Pius XII, who affirmed the doctrine in his Encyclicals 'Mystici Corporis (1943 A.D.)' and 'Humani Generis' (1950), also qualified its meaning in attempting to silence Father Leonard Feeney, S.J., an American Jesuit at Boston College and the 'father' of the rigorist movement (whose proponents, whether rightly or wrongly, are now referred to as the 'Feeneyites'). Father Feeney was expelled from his order and then excommunicated in the 1940's for holding and pushing the rigorist view as official Catholic teaching. (He was later reconciled to the Church.) "In the aftermath of the controversy, the Archbishop of Boston, Richard Cushing, received a letter of clarification from the Holy Office. This letter, dated August 8, 1949, is important for its explanation of the necessity of the Church: she is necessary for salvation by divine command, not by intrinsic necessity. The Church, as Christ's mystical body, is the sole ark of salvation, but direct membership in her through the sacraments is only the ordinary means of salvation. In other words, knowledge of the Church and of her Founder is required of anyone for whom is to be considered necessary for salvation." (Catholic Encyclopedia, p.862, Reverend Peter Stravinskas, Our Sunday Visitor, Inc., Huntington, Indiana, 1991)
The Second Vatican Council also affirmed the qualified teaching in the *Dogmatic* Constitution on the Church: "Whosoever, therefore, knowing that the Catholic Church was made necessary by God through Jesus Christ, would refuse to enter her or to remain in her could not be saved" (Lumen Gentium, 14). Nevertheless, "those also can attain to everlasting salvation who through no fault of their own do not know the gospel of Christ or His Church, yet sincerely seek God and, moved by grace, strive by their deeds to do His will as it is known to them through the dictates of conscience" (Lumen Gentium, 16).
Even the early Church Fathers such as Justin Martyr (First Apology, 46) and Origen (Against Celsus 4:7) did not hold to the strict view. And even those who first appear to hold to such a strict interpretation may not have.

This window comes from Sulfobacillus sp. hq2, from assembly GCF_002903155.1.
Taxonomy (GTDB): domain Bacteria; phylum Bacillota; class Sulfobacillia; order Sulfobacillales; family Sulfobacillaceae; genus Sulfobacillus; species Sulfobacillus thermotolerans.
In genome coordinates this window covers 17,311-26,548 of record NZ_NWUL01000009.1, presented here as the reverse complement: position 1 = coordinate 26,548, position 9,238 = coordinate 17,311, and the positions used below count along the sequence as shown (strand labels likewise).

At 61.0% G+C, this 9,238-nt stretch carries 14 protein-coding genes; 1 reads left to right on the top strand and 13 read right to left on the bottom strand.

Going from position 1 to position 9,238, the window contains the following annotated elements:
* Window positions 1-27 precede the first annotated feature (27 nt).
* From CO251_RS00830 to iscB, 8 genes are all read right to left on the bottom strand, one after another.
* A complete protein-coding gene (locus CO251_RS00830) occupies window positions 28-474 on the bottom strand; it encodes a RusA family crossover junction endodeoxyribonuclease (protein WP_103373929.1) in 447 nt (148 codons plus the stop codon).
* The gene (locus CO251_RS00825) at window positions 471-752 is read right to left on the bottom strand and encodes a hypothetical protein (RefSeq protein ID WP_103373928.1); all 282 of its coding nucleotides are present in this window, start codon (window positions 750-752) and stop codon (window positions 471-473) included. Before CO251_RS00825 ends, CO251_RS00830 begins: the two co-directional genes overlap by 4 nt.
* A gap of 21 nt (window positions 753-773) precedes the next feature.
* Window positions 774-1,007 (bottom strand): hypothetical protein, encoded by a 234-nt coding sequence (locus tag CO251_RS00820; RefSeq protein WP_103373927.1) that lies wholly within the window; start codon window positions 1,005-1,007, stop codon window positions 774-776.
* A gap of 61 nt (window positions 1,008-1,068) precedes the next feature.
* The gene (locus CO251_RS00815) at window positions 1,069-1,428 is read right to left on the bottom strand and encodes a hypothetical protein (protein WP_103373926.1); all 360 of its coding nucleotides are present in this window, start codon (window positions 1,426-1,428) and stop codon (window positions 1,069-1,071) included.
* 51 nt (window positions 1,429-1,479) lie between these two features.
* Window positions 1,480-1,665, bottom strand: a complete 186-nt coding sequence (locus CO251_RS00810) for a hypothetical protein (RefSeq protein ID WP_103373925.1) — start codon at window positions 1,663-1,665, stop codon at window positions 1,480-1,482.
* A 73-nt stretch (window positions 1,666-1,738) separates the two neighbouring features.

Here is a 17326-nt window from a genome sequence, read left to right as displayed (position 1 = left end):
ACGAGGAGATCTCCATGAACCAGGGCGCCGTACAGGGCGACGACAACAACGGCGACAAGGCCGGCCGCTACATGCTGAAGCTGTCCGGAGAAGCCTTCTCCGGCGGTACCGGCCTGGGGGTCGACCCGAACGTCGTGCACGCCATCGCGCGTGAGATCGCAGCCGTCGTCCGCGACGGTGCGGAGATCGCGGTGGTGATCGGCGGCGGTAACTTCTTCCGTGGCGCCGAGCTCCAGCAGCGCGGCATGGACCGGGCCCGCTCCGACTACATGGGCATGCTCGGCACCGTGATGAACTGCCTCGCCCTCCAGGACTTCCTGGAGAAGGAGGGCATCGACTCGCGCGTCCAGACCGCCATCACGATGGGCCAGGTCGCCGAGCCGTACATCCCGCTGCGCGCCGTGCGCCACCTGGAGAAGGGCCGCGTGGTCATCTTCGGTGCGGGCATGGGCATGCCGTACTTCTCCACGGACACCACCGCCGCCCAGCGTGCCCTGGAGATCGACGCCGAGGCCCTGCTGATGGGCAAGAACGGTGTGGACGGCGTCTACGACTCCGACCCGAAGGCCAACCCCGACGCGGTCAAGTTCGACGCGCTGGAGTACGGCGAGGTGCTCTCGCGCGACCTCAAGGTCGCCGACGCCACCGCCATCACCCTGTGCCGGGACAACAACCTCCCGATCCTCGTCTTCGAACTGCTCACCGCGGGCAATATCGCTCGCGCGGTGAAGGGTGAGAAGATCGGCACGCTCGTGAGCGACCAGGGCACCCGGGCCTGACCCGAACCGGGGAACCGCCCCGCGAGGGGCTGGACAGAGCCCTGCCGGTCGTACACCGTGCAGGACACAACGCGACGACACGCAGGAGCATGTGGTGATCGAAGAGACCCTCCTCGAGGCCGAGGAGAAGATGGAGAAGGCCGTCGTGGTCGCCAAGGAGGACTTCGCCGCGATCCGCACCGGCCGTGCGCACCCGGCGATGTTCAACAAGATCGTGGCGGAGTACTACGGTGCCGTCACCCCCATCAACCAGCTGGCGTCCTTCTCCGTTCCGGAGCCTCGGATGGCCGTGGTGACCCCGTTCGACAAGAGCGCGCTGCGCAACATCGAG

"Let them not think that the way of life or salvation exists for them, if they have refused to obey the bishops and priests, since the Lord says in the book of Deuteronomy: 'And any man who has the insolence to refuse to listen to the priest or judge, whoever he may be in those days, that man shall die.' (Deut. 17:12-13) And then, indeed, they were killed with the sword'but now the proud and insolent are killed with the sword of the Spirit, WHEN THEY ARE CAST OUT FROM THE CHURCH. For they cannot live outside, since there is only one house of God, and there can be no salvation for anyone except in the Church." [St. Cyprian, Letters, 61(4):4].
The heretics of Cyprian's day were not the twentieth generation of Lutheranism that exists today - they were perhaps 1 or 2 generations cut off from the Catholic Church. Indeed, that fact is an enormous difference - one group has likely been exposed to the Truth; the other likely has not. As well, the phrase he uses should also be appreciated, "if they have refused to obey the bishops". A twentieth generation Lutheran, probably does not know the necessity of obeying a Catholic bishop to be saved.
The belief of the Church, therefore, is this: there is no other *objective* means of salvation for any one other than through the Catholic Church. No other religion or quasi-Christian Church is pleasing to God since they teach contrary (at least in part) to the Catholic Church who alone is the ark of salvation and pillar of truth (Cf. 1 Timothy 3:15).
This truth is not well received by the Modernists since, for them, the Catholic Church is not the sole instrument used by God for salvation. Of course, this belief is idiotic at best, and demonic at worst for a multitude of reasons. Notwithstanding that the Church is the only *objective* means for salvation, it need not be the only exceptionless, subjective means of salvation. For instance, if a person belongs to another religion or even another Christian Church, that person will not be saved *because* of their religion but *despite* it, insofar as it departs from the truth revealed through and by the Church. Indeed, it should be stressed, lest indifferentism raises its ugly head once again, that the possibility of someone being saved outside the Church is simply that - a possibility. It does not mean 'probability' or even a 'good possibility', but only a possibility - perhaps even only a remote one. It goes without saying that there is no salvation outside of the Church for any properly catechized Catholic: "For if we go on sinning willfully after receiving the knowledge of the truth, there no longer remains a sacrifice for sins but a certain terrifying expectation of judgement and the fury of fire which will consume the adversaries" (Hebrews 10:26-27).